Bricks and Bones: Chapter 12: Slight Reward: Conclusion
Today is Tuesday, and two days have passed since the 101st game of the Indianapolis 500. Healy and I returned to our car after visiting the Circuit Museum and having an impromptu quick conversation with the "Professor Emeritus" of Circuit History, Donald Davidson. We entered and slowly crossed the infield road. The vast orbital complex is basically empty. All the cars are gone. All the huge shiny convoy transporters are on their way to Detroit for the next race. Track neatly parked vehicles. Most of the RVs, the drivers’ private shelters, except for six or so, have disappeared.
We wander back toward Gasoline Alley, Bill’s car idling along at a slightly-better-than-walking pace. A weary, strung out security guard half-heartedly waves us through a check point. The complex of garages are all shuttered behind steel roll-up doors . . . except for one. By who knows what reasoning, the remnants of Dale Coyne’s team are still there, doing a final load-out and catching up with spares for the race. We park and get out to say hello, and there, to my absolute and honest wonder is Sebastien Bourdais. He’s sitting/leaning on the back of a golf cart, talking with various team members as they walk by carrying the bits and pieces that make up a modern day racing team.
Sebastien seems none the worse for wear, despite sitting at an odd angle and orientation – no doubt due to the fact that ten days ago, he slammed into a wall in excess of 225 mph at an impact of 100 Gs, breaking his hip and fracturing his pelvis in seven places.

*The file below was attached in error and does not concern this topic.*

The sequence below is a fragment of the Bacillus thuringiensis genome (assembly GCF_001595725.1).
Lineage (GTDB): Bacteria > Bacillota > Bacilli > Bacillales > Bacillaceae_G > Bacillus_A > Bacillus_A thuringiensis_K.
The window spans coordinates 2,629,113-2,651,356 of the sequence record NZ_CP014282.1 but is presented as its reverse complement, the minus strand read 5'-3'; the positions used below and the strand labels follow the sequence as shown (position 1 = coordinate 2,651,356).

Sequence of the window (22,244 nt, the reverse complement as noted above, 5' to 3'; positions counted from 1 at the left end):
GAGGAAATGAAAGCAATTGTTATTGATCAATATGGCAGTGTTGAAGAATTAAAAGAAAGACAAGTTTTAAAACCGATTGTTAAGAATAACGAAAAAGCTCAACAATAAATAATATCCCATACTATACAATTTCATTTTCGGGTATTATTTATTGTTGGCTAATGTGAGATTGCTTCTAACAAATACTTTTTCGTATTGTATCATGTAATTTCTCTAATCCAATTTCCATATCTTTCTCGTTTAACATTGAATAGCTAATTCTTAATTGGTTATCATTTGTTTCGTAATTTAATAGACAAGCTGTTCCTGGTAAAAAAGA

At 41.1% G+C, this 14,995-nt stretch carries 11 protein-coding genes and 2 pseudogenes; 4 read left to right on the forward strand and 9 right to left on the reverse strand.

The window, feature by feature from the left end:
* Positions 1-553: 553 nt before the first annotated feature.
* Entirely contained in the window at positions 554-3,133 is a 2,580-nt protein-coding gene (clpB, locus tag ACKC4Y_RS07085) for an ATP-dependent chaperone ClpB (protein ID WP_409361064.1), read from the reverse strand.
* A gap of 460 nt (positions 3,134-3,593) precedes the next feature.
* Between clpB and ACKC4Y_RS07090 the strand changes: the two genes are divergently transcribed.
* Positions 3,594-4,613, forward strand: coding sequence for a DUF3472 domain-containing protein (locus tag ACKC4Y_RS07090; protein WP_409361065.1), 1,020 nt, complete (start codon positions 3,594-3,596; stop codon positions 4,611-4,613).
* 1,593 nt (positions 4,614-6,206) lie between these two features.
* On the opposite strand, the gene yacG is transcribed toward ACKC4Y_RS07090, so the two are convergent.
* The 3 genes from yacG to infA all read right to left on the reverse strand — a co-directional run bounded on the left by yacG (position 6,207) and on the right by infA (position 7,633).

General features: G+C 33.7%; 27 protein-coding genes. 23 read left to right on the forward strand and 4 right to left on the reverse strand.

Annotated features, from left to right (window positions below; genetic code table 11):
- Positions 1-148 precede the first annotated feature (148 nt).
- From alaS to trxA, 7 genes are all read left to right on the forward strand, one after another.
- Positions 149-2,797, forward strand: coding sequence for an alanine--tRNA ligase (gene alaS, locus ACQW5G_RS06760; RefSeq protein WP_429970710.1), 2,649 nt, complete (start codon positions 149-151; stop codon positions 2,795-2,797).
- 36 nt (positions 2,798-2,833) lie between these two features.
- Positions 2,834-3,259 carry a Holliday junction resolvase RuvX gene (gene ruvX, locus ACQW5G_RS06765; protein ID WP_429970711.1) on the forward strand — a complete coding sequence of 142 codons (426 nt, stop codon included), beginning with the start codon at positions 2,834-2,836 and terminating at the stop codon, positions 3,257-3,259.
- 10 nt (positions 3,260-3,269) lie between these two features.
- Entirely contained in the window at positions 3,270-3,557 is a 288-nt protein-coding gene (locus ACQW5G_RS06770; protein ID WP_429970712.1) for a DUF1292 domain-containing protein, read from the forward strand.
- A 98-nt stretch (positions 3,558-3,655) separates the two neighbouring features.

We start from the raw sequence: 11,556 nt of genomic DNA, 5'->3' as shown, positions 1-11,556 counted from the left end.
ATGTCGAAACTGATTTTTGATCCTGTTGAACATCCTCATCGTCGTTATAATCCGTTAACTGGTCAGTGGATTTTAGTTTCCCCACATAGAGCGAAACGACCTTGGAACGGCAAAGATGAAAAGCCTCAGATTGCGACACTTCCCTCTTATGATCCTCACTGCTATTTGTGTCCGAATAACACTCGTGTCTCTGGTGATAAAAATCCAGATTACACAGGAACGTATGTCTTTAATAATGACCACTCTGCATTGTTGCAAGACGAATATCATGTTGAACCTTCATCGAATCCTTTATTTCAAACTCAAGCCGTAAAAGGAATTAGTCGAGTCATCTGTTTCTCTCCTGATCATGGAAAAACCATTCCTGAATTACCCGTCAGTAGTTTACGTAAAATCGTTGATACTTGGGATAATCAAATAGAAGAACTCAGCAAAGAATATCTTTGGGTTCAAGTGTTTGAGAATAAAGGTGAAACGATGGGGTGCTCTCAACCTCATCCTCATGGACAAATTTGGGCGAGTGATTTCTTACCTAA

He’s actually rather chatty, although he seems slightly restless and agitated. When asked how he’s feeling he answers in a bit of a world-weary way, partially due to this being the 2,459th time he’s answered these same questions, but such questions are reminders he will not be racing for quite some time; weeks, months, who knows. Although talkative as is his usual self, he’s also a bit slow to answer. He is no doubt on enough painkillers to knock even Keith Richards on his ass.
Sebastien Bourdais looks on during qualifying at the 101st running of the Indianapolis 500. Photo: Joe Skibinski.
We chat a bit more than take off, winding our way out through the track. We leave via the north entrance, slowly tooling by the lined up jet-driers and safety cars, and the garages and storage sheds necessary for putting on The Greatest Spectacle in Racing.
We return home, to the leafy, tree-lined street of suburban middle America and I pause and look down the street as Bill goes inside. I think of Sebastien Bourdais, a man who shouldn’t even be here. A man of uncommon talent and bravery and skill. I think of concepts like “luck” and “risk” and “mortality.” But mainly I think of the racers. I think of Sebastien Bourdais.
I think of Sebastien Bourdais. I think of Sebastien Bourdais. I think of my friend/acquaintance/guy I met. I think of a man who should be dead. I think of a man who, but for the grace of God or Fate or Luck is still alive. I think of Sebastien Bourdais.
Tony Borroz has spent his entire life racing antique and sports cars. He means well, even if he has a bias towards lighter, agile cars rather than big engine muscle cars or family sedans.
This series, Bricks And Bones, in its entirety can be found here.
Cover photo: David Yowe.
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